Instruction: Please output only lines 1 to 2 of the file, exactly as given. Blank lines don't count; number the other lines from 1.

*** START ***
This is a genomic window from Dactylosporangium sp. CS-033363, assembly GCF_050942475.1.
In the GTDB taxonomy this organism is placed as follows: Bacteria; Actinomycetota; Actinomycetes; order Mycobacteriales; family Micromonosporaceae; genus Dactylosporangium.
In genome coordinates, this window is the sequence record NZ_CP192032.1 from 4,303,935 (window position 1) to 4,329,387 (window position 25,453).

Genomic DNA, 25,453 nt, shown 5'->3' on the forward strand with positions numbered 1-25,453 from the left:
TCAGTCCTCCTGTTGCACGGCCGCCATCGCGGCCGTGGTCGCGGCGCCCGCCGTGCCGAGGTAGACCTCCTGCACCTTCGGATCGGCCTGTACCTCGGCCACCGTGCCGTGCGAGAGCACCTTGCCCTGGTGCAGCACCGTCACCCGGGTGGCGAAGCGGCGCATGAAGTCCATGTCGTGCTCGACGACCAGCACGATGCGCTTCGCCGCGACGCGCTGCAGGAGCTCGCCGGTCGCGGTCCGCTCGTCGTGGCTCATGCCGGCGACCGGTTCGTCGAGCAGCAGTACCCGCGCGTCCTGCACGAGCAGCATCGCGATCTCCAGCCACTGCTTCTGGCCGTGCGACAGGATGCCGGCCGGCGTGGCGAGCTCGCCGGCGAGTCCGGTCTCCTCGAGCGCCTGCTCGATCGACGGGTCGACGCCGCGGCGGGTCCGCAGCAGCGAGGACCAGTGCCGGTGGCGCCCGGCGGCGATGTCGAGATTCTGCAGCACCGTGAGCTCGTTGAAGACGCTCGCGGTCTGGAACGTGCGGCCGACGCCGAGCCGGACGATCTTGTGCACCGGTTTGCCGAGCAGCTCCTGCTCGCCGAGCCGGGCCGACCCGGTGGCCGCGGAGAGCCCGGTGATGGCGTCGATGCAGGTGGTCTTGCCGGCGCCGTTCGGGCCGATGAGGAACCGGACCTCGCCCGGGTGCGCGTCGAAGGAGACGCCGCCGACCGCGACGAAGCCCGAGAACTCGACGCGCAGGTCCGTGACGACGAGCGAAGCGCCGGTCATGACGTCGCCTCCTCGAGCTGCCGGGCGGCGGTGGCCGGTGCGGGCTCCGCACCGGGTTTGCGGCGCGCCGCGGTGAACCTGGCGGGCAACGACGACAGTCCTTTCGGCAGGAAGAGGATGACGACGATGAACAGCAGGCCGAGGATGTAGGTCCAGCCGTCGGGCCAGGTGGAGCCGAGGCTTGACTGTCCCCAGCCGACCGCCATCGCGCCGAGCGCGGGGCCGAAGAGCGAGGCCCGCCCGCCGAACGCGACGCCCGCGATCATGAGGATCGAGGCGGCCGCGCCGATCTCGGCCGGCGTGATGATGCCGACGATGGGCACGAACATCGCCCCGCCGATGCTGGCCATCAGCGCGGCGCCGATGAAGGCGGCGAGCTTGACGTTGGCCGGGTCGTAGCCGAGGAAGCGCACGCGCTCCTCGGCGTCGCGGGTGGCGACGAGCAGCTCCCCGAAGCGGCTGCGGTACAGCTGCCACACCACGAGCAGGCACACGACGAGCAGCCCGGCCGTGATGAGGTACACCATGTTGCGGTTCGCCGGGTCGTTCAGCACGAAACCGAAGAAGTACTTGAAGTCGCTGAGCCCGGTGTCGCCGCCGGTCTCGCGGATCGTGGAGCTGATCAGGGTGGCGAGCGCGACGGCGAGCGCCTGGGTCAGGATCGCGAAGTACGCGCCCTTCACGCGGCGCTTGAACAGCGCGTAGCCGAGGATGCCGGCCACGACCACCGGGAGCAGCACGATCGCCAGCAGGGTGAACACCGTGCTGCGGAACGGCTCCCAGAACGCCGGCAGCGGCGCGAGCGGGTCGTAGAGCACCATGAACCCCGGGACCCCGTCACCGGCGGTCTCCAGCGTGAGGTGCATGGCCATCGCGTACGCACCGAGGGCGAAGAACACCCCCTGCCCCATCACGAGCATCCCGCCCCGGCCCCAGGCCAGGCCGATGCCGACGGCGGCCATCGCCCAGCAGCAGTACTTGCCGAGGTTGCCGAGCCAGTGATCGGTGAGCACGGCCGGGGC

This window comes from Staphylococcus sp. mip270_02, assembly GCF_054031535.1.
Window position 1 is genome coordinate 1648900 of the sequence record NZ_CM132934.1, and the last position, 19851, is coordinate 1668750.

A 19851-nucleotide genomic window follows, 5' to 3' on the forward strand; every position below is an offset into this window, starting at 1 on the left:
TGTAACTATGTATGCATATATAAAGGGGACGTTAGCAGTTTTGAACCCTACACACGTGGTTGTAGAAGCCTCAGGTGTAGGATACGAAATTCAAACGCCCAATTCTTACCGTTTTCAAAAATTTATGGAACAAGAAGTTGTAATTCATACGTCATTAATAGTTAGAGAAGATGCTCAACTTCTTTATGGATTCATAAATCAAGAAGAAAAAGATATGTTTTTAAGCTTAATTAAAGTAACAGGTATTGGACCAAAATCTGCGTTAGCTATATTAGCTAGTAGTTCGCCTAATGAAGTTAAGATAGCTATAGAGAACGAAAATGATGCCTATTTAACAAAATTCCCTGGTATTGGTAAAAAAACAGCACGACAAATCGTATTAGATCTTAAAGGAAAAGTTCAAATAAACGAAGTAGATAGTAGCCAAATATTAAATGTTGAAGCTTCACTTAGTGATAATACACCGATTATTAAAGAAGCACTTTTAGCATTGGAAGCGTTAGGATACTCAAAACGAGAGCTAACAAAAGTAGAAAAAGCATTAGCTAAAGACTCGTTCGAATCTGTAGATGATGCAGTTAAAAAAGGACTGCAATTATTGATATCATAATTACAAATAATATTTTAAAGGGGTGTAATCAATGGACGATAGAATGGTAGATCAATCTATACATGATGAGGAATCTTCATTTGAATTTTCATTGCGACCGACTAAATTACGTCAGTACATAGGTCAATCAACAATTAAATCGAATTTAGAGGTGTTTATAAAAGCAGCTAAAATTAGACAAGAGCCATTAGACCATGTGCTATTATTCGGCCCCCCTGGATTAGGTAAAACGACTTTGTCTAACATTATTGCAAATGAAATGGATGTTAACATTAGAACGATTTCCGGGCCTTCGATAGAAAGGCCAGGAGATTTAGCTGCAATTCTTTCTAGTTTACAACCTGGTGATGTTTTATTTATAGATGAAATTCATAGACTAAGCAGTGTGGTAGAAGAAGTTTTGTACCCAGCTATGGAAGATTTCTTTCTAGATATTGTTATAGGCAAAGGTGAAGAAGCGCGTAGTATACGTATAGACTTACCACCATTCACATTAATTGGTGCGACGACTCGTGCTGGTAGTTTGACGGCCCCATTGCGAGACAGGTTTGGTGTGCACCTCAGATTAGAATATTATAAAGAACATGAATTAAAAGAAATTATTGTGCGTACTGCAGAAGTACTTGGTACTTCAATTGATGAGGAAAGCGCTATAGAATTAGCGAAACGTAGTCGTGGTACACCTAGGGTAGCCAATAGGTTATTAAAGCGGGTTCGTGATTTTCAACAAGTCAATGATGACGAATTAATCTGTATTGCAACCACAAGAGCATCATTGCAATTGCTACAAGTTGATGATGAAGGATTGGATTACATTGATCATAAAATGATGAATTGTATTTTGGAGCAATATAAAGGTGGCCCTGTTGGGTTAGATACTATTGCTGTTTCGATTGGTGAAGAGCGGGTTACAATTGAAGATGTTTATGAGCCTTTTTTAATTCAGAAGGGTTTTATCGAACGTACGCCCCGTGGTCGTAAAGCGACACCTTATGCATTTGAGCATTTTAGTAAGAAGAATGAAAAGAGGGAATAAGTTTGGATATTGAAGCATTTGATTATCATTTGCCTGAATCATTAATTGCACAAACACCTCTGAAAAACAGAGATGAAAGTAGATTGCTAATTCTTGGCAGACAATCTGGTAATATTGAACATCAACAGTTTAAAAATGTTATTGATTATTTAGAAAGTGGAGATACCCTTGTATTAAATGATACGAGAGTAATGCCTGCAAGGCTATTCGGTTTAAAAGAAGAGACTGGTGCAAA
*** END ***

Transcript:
This is a genomic window from Dactylosporangium sp. CS-033363, assembly GCF_050942475.1.
In the GTDB taxonomy this organism is placed as follows: Bacteria; Actinomycetota; Actinomycetes; order Mycobacteriales; family Micromonosporaceae; genus Dactylosporangium.